Children’s Dental Health Guide

Dentist checking out child's teeth

Children’s dental health is just as important as the rest of their physical health. According to the CDC, children with untreated cavities may have problems meeting milestones due to having problems such as eating, talking, playing, and learning. Children need dental care at different stages of their life. From their first tooth to having a complete set of adult teeth, regular dental checkups can help catch early signs of disease and get them the treatment they need.

Woman wipes baby’s gum


0 to 12-Month-Old Babies

From age 0 to 12 months old, babies require oral care even before they have teeth. If your child does not have teeth yet, it is recommended to wipe their gums twice a day with a soft and clean cloth to prevent bacteria, and sugar build-up. Babies typically start developing teeth between 6 and 12 months of age. Around this time, it is recommended that your child switches to a sippy cup to prevent baby bottle tooth decay. Baby bottle tooth decay happens when liquid from the bottle pools around the teeth and eats away at the enamel. The CDC recommends brushing them twice a day with a soft-bristled brush and plain water when teeth start coming in. At 12 months or when the first tooth appears, your child will be ready to visit the dentist for the first time.

 Boy brushing teeth


Children ages 13 months to 12 years

At 24 months of age, start brushing teeth with fluoride toothpaste twice a day. If younger than 24 months, talk with your dentist or pediatrician before using fluoride toothpaste. Primary or baby teeth should be fully in by 33 months of age. For children younger than six years of age, watch to ensure they brush their teeth using a pea-sized amount of toothpaste and spit rather than swallow. When your child is 6 to 7 years of age, they will develop their adult teeth. Around the age of 12, your child should be done losing all their baby teeth. If you live in an area that does not have fluoridated water, ask your pediatrician about taking additional fluoride supplements to help prevent cavities. You can visit the CDC water’s fluoride website to see how much fluoride is in your water.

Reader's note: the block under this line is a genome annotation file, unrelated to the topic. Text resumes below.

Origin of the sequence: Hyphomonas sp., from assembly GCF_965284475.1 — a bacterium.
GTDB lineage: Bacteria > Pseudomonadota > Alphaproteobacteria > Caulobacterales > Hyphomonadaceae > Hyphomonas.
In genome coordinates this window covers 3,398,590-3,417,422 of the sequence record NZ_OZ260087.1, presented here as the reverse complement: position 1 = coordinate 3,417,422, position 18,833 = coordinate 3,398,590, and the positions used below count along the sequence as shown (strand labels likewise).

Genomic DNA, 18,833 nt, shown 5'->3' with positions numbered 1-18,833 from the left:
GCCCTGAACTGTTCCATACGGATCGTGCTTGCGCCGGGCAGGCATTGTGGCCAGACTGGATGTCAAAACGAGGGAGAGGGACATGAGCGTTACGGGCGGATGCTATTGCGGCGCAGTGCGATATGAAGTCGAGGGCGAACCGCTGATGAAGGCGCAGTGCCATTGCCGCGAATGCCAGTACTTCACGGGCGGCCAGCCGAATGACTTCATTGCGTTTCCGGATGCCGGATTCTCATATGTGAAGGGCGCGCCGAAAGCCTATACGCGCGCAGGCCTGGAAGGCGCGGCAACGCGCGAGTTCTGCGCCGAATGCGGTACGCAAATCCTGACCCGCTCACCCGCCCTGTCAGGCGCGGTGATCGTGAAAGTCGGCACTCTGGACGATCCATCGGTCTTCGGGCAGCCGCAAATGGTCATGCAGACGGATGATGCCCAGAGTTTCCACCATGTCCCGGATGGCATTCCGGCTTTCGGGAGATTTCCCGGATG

Teenagers aged 13 to 21

After 12, all baby teeth should be gone, and permanent teeth should have taken their place. Teenagers aged 13 to 18 should brush their teeth twice daily with fluoride toothpaste. Permanent teeth should be fully completed in between 17 to 21 years of age. Between the ages of 17 to 21, the last set of molars should be grown in. At this age, it is essential to build healthy habits to help your teen keep their teeth nice and healthy.

As teenagers grow all their permanent teeth, they may develop orthodontic problems like an overbite or crooked teeth. If your teenager has braces, it can be hard to clean between and around the hardware. When it is harder to brush your teeth from braces or an overbite, your teenager may be at risk of cavities or gum disease.

Sometimes when wisdom teeth start to come in, they do not have enough room in the mouth to grow and may need to be removed. Wisdom teeth can become impacted, meaning that they are not growing correctly and possibly get stuck. Impacted wisdom teeth can cause pain, infection, cysts, gum disease, and other oral health concerns if not taken care of.


Child with tooth pain holding ice cream


What Makes Some Children More Prone to Cavities?

Some children may be more at risk of developing cavities than others for various reasons. Being prone to cavities can be passed down through genetics. If parents or siblings are at high risk for developing cavities, there is a good chance your child is too. Children are also more prone to cavities if the child’s parents have tooth decay. Tan, brown, or black spots on children’s teeth is a sign of tooth decay. White spots on children’s teeth can mean teeth have lost calcium and other essential minerals to stay strong. In addition, children who have special care needs or are wearing braces may also be at a higher chance of getting cavities. Lastly, foods with high amounts of sugar like candy or cookies are also prime causes of cavities that can be avoided with a healthy diet in place.

 If you have questions about your baby’s or child’s oral health, the KixCare team is available to help answer your questions. Our pediatricians provide comprehensive care that focuses on your kids. KixCare pediatric care experts can help with the most common issues in children and can offer oral health advice.

Book a consultation today with our Pediatric Care Experts.